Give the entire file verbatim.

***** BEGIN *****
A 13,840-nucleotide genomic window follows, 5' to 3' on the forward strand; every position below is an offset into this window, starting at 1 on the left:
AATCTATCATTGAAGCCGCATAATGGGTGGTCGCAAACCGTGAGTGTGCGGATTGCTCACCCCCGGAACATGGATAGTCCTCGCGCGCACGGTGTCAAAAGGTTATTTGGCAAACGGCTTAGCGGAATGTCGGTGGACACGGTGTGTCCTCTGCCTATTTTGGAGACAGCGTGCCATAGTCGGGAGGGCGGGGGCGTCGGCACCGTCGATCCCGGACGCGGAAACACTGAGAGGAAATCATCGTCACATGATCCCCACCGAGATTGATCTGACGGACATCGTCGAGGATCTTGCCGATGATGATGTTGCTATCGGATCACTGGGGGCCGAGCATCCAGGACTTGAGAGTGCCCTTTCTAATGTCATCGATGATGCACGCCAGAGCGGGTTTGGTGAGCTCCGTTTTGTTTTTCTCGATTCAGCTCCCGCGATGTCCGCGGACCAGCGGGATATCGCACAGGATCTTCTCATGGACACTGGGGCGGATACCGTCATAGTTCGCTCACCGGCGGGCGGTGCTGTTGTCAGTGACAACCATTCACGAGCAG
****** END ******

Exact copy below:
A 13,840-nucleotide genomic window follows, 5' to 3' on the forward strand; every position below is an offset into this window, starting at 1 on the left:
AATCTATCATTGAAGCCGCATAATGGGTGGTCGCAAACCGTGAGTGTGCGGATTGCTCACCCCCGGAACATGGATAGTCCTCGCGCGCACGGTGTCAAAAGGTTATTTGGCAAACGGCTTAGCGGAATGTCGGTGGACACGGTGTGTCCTCTGCCTATTTTGGAGACAGCGTGCCATAGTCGGGAGGGCGGGGGCGTCGGCACCGTCGATCCCGGACGCGGAAACACTGAGAGGAAATCATCGTCACATGATCCCCACCGAGATTGATCTGACGGACATCGTCGAGGATCTTGCCGATGATGATGTTGCTATCGGATCACTGGGGGCCGAGCATCCAGGACTTGAGAGTGCCCTTTCTAATGTCATCGATGATGCACGCCAGAGCGGGTTTGGTGAGCTCCGTTTTGTTTTTCTCGATTCAGCTCCCGCGATGTCCGCGGACCAGCGGGATATCGCACAGGATCTTCTCATGGACACTGGGGCGGATACCGTCATAGTTCGCTCACCGGCGGGCGGTGCTGTTGTCAGTGACAACCATTCACGAGCAG